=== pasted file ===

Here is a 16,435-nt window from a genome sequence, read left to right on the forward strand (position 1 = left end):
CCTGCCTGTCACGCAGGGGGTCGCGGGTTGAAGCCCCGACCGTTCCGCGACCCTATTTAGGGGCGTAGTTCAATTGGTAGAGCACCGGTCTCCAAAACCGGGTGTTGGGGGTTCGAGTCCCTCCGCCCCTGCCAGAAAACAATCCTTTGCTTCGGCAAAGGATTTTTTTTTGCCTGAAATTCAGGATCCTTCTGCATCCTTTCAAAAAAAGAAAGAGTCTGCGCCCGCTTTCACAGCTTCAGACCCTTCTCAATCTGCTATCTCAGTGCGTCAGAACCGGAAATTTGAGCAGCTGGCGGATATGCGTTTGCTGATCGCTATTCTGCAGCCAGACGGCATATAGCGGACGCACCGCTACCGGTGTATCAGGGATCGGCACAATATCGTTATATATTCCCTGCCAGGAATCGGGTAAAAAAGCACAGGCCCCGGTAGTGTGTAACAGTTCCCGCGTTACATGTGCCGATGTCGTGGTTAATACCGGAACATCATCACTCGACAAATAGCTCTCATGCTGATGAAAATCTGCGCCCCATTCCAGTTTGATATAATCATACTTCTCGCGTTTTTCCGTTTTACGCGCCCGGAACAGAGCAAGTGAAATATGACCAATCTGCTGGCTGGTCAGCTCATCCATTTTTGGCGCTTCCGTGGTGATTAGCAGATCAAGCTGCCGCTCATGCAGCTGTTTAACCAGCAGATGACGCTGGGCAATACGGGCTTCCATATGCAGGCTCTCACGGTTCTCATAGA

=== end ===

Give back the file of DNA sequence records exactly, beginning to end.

Here is a 16,435-nt window from a genome sequence, read left to right on the forward strand (position 1 = left end):
CCTGCCTGTCACGCAGGGGGTCGCGGGTTGAAGCCCCGACCGTTCCGCGACCCTATTTAGGGGCGTAGTTCAATTGGTAGAGCACCGGTCTCCAAAACCGGGTGTTGGGGGTTCGAGTCCCTCCGCCCCTGCCAGAAAACAATCCTTTGCTTCGGCAAAGGATTTTTTTTTGCCTGAAATTCAGGATCCTTCTGCATCCTTTCAAAAAAAGAAAGAGTCTGCGCCCGCTTTCACAGCTTCAGACCCTTCTCAATCTGCTATCTCAGTGCGTCAGAACCGGAAATTTGAGCAGCTGGCGGATATGCGTTTGCTGATCGCTATTCTGCAGCCAGACGGCATATAGCGGACGCACCGCTACCGGTGTATCAGGGATCGGCACAATATCGTTATATATTCCCTGCCAGGAATCGGGTAAAAAAGCACAGGCCCCGGTAGTGTGTAACAGTTCCCGCGTTACATGTGCCGATGTCGTGGTTAATACCGGAACATCATCACTCGACAAATAGCTCTCATGCTGATGAAAATCTGCGCCCCATTCCAGTTTGATATAATCATACTTCTCGCGTTTTTCCGTTTTACGCGCCCGGAACAGAGCAAGTGAAATATGACCAATCTGCTGGCTGGTCAGCTCATCCATTTTTGGCGCTTCCGTGGTGATTAGCAGATCAAGCTGCCGCTCATGCAGCTGTTTAACCAGCAGATGACGCTGGGCAATACGGGCTTCCATATGCAGGCTCTCACGGTTCTCATAGA